The McNemar test examining these discordant pairs showed that despite no statistical evidence of mode effect with ICVI or Audio-SAQ in Round 2 (p=1.0 for both), there was weak evidence that responses converted negatively with SAQ (p=0.07). Although numbers were small, responses were more likely to be converted positively when ACASI was used in Round 2 (p=0.004) with ACASI users reporting ‘yes’ to ever having had sex in Round 2 increasing by 12.7% (95% CI 3.5 to 21.8).
Qualitative data results
Of 115 qualitative interviews, 23% were with participants who had used two different modes. Emerging core themes focused on the importance of privacy, ease of method use and interviewer presence, especially in relation to sensitive questions and questionnaire comprehension. Overall, participants stressed the importance of completing the questionnaire ‘on their own’ to ensure that others could not see their responses (see table 6, point 1). ICVI users attributed their sense of privacy to the interviewer encouraging them to cover their ballot sheet and the opportunity for them to place it into the locked ballot box (see table 6, point 2).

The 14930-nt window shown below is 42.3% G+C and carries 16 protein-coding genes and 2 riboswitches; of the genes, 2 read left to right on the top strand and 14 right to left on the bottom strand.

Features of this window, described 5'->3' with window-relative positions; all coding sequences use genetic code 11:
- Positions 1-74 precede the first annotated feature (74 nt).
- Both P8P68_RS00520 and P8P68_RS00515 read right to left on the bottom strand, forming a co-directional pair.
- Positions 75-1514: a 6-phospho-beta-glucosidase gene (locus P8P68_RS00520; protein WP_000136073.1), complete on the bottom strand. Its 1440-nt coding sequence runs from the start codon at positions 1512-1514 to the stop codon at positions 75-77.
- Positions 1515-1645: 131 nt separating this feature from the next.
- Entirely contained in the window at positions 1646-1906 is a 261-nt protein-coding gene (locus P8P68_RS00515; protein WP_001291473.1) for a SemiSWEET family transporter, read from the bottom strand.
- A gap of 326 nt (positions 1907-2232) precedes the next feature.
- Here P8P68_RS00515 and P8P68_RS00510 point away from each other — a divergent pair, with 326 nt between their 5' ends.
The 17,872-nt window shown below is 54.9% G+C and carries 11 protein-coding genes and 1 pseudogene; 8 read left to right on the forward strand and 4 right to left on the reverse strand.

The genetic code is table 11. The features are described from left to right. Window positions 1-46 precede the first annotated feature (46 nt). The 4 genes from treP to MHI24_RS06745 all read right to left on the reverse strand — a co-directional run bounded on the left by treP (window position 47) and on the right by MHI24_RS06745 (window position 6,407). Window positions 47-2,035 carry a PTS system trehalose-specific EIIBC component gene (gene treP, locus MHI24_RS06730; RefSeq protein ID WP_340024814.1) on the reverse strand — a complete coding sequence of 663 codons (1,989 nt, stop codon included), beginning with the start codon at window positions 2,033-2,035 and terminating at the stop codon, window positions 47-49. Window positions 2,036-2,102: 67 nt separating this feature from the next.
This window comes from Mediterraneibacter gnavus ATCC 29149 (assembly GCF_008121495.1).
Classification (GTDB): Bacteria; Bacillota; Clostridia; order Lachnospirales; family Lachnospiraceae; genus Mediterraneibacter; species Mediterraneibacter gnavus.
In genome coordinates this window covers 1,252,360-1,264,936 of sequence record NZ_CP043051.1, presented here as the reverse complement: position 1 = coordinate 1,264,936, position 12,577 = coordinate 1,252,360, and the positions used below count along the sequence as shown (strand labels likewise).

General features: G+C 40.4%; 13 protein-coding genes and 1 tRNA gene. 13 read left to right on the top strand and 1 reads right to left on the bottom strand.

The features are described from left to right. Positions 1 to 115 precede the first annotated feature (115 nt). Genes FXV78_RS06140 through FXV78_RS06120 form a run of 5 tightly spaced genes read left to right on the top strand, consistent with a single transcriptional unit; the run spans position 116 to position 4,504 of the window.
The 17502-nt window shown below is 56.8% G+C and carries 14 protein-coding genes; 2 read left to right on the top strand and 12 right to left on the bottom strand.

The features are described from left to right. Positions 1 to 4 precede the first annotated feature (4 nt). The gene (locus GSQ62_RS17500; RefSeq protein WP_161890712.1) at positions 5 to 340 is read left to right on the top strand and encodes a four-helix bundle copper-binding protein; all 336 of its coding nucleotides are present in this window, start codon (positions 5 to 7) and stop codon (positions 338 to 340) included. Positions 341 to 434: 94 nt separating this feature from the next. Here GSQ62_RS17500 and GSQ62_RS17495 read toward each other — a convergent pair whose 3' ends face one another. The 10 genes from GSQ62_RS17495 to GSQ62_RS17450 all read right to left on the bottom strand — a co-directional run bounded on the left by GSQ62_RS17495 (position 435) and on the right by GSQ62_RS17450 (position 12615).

Many ACASI users perceived their mode as more private and confidential because the study ID was not linked to their answers on the screen (see table 6, point 3). ACASI users reported a greater likelihood of answering questions on sexual activity honestly. A minority expressed concern that their responses on the computer screen might be visible to others (see table 6, point 3).
Participants using Audio-SAQ, ACASI or ICVI attributed their ease of understanding to having the questions read aloud (see table 6, point 4). Participants who could compare an anonymous voice (Audio-SAQ, ACASI) against the interviewer's (ICVI) credited their truthful answers to the lack of an interviewer's presence. While a few highlighted the usefulness of seeking instant clarification from the interviewer (something they reported failing to do when using another mode), they predominantly reported feeling embarrassed hearing sexual terms read aloud or responding to sensitive questions with an interviewer (see table 6, points 5 and 6).